PPSSPP is an open source project, licensed under the GPL 2.0 (or later). Anyone is welcome to contribute their improvements to the code.
Following the Dolphin tradition, the PPSSPP project will be liberal regarding commit access. Anyone can participate directly in the development by making pull requests, and if you make substantial contributions you will be given rights to commit directly.
You can build for Android from Windows, MacOSX or Linux. NOTE: You will need a real Android device to test on, the SDK emulator is not good enough. Although BlueStacks seems to work on Windows.
To build for Android, make sure that you have installed the Android SDK and NDK correctly, and that the $NDK environment variable is set to the path of the NDK.
It is also possible to build the Android version using Ant. If you know how to do that, well, it'll be easy for you anyway.
Build instructions coming soon.
You'll find yourself to be relying on the logs a LOT to figure out what's really going on. PPSSPP logs an equivalent of strace on Linux with the addition of some system libraries that on other systems would not be in the kernel, and this function call log is very useful to see what is going on.
There's a headless (no display/audio) build, which is very useful when running the pspautotests through test.py - highly recommended way to find issues.
PPSSPP is in the process of switching to Qt for many of the ports. The Android port will stay non-Qt for the time being but most of the others will migrate. Qt code is not allowed in Core, only in the UI layers.
The Windows port and the Qt build have interactive debuggers. Currently this is not available for mobile platforms and "SDL" builds.
Since this emulator needs to implement the whole PSP OS, testing it against the real thing is critical. Some other PSP emulator authors have collaborated around creating a test suite called pspautotest, and we have picked that up and turned it into a proper test suite. There are two scripts: test.py and gentest.py. gentest.py uses psplink to run a test program on your real PSP and captures the text output and saves it as [test].expected. Then you can run the same test in PPSSPP by using test.py, which will automatically compare the output to the expected output.
PPSSPP has a strong emphasis on keeping the code as simple as possible, but no simpler. That is, no excessive class hierarchies, not lots of whitespace fluff but reasonably tight and flexible (where appropriate only!).
PPSSPP has few dependencies: basically zlib and OpenGL, and soon FFMPEG. It uses the OpenGL ES 2.0 subset of OpenGL, so that the same graphics code can be shared between all platforms. It does also include a few minor libraries like CityHash and libzip directly in the distribution, for ease of building on Windows.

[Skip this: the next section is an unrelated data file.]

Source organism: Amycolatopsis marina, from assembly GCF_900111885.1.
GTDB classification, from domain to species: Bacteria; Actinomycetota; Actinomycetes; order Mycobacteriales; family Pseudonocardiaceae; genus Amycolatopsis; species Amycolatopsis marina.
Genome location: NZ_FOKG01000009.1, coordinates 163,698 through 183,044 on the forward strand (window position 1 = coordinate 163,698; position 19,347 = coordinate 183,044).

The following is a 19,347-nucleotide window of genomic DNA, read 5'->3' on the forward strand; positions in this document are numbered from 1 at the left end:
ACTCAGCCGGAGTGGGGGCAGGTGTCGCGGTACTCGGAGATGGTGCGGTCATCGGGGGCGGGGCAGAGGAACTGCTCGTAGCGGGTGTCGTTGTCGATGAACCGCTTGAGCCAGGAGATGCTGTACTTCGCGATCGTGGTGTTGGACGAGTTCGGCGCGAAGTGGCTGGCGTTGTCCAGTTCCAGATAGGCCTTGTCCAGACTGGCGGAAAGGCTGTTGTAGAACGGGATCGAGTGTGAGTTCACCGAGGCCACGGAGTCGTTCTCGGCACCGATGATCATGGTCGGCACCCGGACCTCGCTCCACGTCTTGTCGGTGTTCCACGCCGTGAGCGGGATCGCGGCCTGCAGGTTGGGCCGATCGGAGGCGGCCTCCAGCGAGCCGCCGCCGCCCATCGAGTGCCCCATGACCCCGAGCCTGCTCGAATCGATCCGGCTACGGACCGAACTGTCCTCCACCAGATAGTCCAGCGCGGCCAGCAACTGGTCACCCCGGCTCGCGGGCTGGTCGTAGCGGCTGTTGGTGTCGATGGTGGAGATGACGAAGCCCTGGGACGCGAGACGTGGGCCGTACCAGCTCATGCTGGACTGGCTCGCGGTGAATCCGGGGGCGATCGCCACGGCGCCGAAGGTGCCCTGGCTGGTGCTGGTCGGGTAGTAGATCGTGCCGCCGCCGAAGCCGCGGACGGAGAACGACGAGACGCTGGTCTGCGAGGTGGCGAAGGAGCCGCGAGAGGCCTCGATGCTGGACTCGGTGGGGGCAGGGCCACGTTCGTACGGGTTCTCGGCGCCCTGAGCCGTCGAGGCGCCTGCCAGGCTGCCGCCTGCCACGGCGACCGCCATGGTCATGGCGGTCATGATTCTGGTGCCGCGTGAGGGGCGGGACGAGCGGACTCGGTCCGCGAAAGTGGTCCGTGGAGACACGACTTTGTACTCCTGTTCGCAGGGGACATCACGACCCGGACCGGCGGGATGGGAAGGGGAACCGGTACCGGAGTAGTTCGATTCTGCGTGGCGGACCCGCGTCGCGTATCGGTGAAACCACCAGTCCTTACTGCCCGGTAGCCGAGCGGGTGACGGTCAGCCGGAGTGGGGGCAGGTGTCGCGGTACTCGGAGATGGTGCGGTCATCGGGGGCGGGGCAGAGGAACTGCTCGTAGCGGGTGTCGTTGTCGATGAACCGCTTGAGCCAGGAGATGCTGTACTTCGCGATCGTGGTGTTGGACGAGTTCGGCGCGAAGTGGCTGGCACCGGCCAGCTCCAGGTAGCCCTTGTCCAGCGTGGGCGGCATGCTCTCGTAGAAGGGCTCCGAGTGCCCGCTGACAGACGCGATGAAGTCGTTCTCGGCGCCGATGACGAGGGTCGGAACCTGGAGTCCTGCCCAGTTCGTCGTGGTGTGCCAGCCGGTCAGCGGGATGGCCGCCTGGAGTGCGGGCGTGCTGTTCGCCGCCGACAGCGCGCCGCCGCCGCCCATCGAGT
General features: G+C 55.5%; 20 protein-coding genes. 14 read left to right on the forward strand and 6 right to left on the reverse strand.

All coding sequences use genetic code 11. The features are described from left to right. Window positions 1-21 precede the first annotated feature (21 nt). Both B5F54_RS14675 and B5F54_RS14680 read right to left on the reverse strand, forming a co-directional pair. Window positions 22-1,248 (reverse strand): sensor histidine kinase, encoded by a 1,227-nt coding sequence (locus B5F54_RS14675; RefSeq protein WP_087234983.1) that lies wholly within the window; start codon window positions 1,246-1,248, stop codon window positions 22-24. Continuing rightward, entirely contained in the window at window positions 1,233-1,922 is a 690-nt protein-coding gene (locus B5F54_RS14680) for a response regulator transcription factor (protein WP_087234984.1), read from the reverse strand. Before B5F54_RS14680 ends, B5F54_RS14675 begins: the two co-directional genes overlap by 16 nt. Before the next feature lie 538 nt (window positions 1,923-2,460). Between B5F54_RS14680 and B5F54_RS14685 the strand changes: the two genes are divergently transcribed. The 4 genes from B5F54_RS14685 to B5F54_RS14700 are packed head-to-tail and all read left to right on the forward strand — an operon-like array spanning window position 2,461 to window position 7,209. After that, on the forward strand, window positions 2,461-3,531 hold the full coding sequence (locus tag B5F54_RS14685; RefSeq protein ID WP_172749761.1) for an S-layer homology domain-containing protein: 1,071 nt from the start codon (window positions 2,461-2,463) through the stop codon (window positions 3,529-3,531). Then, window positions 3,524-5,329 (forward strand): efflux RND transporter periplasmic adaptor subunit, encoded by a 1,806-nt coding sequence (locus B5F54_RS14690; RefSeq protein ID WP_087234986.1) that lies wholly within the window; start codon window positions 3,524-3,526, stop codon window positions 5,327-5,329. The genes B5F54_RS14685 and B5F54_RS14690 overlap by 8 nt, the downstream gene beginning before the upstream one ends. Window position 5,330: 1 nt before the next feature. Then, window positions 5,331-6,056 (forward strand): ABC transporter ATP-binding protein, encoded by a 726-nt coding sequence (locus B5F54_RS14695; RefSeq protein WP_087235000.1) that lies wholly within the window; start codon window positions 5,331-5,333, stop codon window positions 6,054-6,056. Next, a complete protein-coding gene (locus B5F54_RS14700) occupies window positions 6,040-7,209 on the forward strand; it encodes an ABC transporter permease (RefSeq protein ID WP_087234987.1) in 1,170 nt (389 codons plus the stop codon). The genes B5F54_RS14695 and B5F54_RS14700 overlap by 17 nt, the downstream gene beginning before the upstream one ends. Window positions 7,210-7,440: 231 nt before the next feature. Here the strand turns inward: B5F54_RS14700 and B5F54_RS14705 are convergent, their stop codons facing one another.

PPSSPP is a HLE ("high level emulation") emulator, it simulates the PSP OS as seen by the game rather than the full hardware. A program running on the PSP OS can send raw display lists to the graphics chips, but can't access the flash controller or the Media Engine directly, instead it has to go through libraries and the PSP OS kernel. We simply simulate these. This is a lot of work though, the PSP OS is large and has plenty of functionality so achieving 100% compatibility is difficult bordering on the impossible. We can get close though.
The core goes in Core, graphics emulation goes in GPU, ports go in their own folders like "Android", "Windows", some common functionality is in Common, and that's pretty much it.
Pick from the list of tasks below, go look at the open issues on GitHub, or just implement whatever missing feature you feel like. If you send a couple of good pull requests, you'll be added as a contributor and get your own commit access.
Submit pull requests by e-mailing them to the project mailing list or posting them in the development section of the forum.
Do not simply copy code from JPCSP or build frameworks to make that easy. Instead, write code for PPSSPP, in the PPSSPP style. Using JPCSP as documentation of the PSP hardware/OS is fine though.
The PPSSPP coding style is approximately the same as Dolphin's coding style.. The one exception is that private member variables are distinguished by a '_' suffix instead of a 'm_' prefix, also, we prefer opening braces on the same line as the statement. The style is not strictly enforced but you are encouraged to write code in the same style to make it easier for other contributors to read and edit your code.
If you don't know where to start, pick a task below and have at it!
You are encouraged to port PPSSPP to new platforms. Here's an incomplete list of platforms that PPSSPP could or could not plausibly be ported to:
|Windows||Done||JIT for x86 and x64|
|Android||Done||JIT for ARM|
|Ouya (Android)||Soon||Gamepad and JIT|
|Linux||Done||JIT for x86 and x64|
|MacOSX||Done||JIT for x86 and x64. Port still pretty bad.|
|Blackberry 10||Done||JIT for ARM|
|Symbian||Done||JIT for ARM|
|iOS||Nearly done (jailbreak required)||JIT WIP|
|Windows Phone 7.x||NOT POSSIBLE||No native code support|
|Windows Phone 8||POSSIBLE||JIT not allowed, will be slow|
|Windows RT||POSSIBLE||JIT not allowed, will be slow|
|Xbox 360||POSSIBLE||Hacked consoles only.|
|Playstation 3||POSSIBLE||Hacked consoles only.|
|Wii||POSSIBLE||Hacked consoles only.|
|Xbox Original||POSSIBLE||Hacked consoles only.|
|Playstation 2||NOT POSSIBLE||Lack of RAM, weak CPU.|
|Gamecube||NOT POSSIBLE||Lack of RAM|
|Dreamcast||NOT POSSIBLE||Lack of RAM, weak CPU.|
|P166MMX||NOT POSSIBLE||Weak CPU|
|Nintendo DS||Are you kidding?||Way below requirements|